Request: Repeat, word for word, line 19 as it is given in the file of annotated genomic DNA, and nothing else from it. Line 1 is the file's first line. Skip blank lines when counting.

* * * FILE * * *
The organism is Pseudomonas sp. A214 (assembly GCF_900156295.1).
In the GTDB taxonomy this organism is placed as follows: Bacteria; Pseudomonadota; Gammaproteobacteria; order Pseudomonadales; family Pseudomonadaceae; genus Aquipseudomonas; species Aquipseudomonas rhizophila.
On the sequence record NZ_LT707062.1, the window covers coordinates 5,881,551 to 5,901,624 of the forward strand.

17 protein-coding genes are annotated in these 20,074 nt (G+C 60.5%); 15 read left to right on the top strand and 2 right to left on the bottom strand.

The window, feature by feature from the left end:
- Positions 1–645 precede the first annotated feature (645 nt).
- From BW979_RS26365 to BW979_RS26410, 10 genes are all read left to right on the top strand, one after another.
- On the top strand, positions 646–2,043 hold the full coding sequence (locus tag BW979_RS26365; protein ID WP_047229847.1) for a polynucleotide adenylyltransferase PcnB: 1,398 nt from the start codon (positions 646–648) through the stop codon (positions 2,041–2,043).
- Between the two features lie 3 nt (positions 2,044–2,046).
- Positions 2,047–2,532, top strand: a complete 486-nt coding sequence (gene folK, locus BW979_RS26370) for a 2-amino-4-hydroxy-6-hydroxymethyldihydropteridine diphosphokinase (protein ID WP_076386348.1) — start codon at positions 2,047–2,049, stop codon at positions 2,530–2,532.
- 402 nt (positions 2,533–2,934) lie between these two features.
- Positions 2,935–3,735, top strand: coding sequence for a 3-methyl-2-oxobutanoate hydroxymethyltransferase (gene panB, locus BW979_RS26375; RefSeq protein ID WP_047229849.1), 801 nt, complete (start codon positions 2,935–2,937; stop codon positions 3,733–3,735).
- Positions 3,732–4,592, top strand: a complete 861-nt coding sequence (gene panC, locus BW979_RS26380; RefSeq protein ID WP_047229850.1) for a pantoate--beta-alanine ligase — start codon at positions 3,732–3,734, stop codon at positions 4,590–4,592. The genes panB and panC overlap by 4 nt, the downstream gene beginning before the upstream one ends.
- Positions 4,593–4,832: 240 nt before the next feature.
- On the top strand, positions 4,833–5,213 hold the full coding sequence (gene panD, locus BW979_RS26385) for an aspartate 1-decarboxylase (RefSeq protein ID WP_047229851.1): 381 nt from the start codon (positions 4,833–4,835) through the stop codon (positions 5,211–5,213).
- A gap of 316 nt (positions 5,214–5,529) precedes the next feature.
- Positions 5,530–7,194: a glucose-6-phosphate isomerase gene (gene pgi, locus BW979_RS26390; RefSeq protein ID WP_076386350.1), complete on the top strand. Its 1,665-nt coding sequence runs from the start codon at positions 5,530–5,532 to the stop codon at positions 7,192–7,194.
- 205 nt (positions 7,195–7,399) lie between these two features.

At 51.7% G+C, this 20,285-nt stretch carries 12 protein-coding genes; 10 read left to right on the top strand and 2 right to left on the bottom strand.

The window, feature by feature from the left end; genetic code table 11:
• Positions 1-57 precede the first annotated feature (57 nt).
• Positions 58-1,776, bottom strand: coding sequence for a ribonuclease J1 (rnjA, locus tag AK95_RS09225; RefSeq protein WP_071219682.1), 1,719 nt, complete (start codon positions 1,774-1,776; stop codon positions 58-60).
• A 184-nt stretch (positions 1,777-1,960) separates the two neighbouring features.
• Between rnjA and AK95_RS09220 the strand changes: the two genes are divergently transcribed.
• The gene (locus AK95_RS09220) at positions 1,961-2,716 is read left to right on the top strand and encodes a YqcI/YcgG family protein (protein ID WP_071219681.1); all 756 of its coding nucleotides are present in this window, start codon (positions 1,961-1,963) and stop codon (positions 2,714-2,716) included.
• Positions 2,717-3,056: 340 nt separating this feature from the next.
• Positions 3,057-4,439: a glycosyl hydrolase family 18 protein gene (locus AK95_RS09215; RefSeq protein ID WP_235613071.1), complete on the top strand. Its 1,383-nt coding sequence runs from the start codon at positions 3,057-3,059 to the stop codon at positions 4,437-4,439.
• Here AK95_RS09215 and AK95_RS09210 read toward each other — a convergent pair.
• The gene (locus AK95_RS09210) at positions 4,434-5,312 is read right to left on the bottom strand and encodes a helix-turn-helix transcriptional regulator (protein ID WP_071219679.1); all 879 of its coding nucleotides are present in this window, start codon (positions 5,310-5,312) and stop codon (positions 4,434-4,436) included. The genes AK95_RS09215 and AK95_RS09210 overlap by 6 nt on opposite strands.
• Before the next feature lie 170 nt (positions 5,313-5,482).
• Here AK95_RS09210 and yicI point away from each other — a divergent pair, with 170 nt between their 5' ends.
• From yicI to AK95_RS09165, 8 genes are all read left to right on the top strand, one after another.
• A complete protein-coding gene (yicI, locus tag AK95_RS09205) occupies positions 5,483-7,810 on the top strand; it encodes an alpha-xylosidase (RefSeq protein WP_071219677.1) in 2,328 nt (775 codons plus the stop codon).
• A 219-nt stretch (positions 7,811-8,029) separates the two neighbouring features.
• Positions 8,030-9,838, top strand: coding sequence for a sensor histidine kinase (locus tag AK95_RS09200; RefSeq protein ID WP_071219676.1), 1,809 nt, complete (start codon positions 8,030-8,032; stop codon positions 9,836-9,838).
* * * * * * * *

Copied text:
At 51.7% G+C, this 20,285-nt stretch carries 12 protein-coding genes; 10 read left to right on the top strand and 2 right to left on the bottom strand.